Scientific progress at the center of the case in a major abortion case before the Supreme Court | Newstalk Florida


Laurel Duggan

The amicus briefs filed prior to oral argument in Dobbs v. Jackson Women’s Health focus on scientific advances in the study of human development since the Roe v. Wade in 1973.

Numerous submissions filed on behalf of women, religious organizations, states, and life advocates have argued that advances in science have invalidated Roe’s reasoning.

The Dobbs case is a direct challenge to Roe, the landmark ruling that banned states from banning abortion before fetal viability, according to at the Guttmacher Institute. The legal standard for determining fetal viability is between 24 and 28 weeks.

A brief filed on behalf of 375 women injured by second and third trimester abortions argued that fetal viability occurs in the embryonic stage, citing an unwanted child who was conceived through in vitro fertilization, frozen for seven months and placed in the belly of another woman.

“This is the new standard of undisputed sustainability that advances as science advances,” the brief explained.

A brief filed by many medical associations, including the American Medical Association, argued that fetal viability, defined as the ability of a baby to survive outside the womb with medical assistance, is not possible after 15 weeks. The brief goes on to recognize that viability now occurs at around 23 weeks.

The the most premature baby to survive outside the womb was born at 21 weeks gestation. The lawyer of record did not respond to the Daily Caller News Foundation’s request for comment regarding this potential discrepancy.

States seeking to implement restrictions on abortion cannot do so before the point of “viability,” which Roe defined as occurring at 28 weeks.

“In the 47 years since Roe, countless scientific and medical advances are informing our understanding of fetal development and the ability to feel pain. Yet the district court declared all scientific developments irrelevant and the line of absolute viability, ”18 states argued in a joint statement. brief friend .

“Not only is this reprehensible according to the precedents of this Court, but it would deprive state legislatures of the ability to legislate effectively in light of changing knowledge. “

The Catholic Diocese of Biloxi, Mississippi supported in its brief that “the state’s interest in protecting unborn children who have the capacity to feel pain is compelling enough to warrant a limited ban on abortion.”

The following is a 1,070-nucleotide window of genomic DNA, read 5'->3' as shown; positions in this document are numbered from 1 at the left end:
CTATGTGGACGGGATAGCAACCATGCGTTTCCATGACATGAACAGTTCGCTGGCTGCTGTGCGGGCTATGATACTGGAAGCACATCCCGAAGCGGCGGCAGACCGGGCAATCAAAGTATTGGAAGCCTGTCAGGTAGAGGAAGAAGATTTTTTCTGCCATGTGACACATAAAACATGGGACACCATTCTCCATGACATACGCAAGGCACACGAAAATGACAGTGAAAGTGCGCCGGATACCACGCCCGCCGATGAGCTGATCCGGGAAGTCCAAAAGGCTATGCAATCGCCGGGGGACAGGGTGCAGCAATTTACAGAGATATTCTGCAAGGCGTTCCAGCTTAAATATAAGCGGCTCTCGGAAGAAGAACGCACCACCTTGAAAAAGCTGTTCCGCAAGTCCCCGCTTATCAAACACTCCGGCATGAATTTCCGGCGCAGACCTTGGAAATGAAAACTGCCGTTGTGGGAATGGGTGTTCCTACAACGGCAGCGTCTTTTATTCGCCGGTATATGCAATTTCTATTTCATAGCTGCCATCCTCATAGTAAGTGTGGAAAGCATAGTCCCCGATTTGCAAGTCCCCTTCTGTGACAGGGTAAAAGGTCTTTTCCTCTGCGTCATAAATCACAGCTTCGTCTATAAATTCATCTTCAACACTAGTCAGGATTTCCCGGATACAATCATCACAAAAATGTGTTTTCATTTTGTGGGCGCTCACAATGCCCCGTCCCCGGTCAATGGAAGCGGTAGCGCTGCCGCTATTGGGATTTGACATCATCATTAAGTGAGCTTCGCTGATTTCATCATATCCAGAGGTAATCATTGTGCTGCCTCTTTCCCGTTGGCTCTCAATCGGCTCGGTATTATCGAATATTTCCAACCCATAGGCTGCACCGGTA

The human fetus may experience pain at 15 weeks, receding when a needle enters the hepatic vein and circulating stress hormones through the bloodstream, separately from the mother’s bloodstream, according to at the Lozier Institute.

This claim is disputed by the Society for Maternal-Fetal Medicine’s brief, who argued that a fetus cannot feel pain for 24 weeks because the cortex is underdeveloped. The brief says anesthetics and pain relievers are used in abortion to “maintain physical stability”, citing its own guidelines recommending the use of paralyzing agents on fetuses during “maternal-fetal procedures.”

Other papers argue that scientific developments have changed our understanding of the beginning of human life. “Roe’s recognition of the right to abort a predictable pregnancy is based on the belief that interruption would not extinguish the life of a human person. This belief is no longer defensible in practice given the current state of scientific knowledge concerning the origin and development of the human fetus ”, Illinois Right to Life argued.

His thesis explained that a human zygote has the complete human genome that will dictate its development throughout its life. In a study of predominantly left-wing, pro-choice and non-religious biologists, 96% said at least one version of the claim that human life begins at fertilization, according to the brief.

Dr Grazie Pozo Christie, a doctor affiliated with the Catholic Association Foundation, made the unusual decision to include photographs in his amicus brief to the Supreme Court. The file features ultrasound images from the 1970s as well as currently available ultrasound images.

Modern ultrasound images included in the dossier show babies with clearly visible distinctive arms, fingers and facial features. 4D renderings, according to the brief, allow doctors not only to clearly see the human form of the baby, but also to observe the movement: an example shows a baby yawning and sucking his thumb.

The Supreme Court will hear oral arguments in Dobbs v. Jackson Women’s Health on December 1. The case is a direct challenge of Roe v. Wade.

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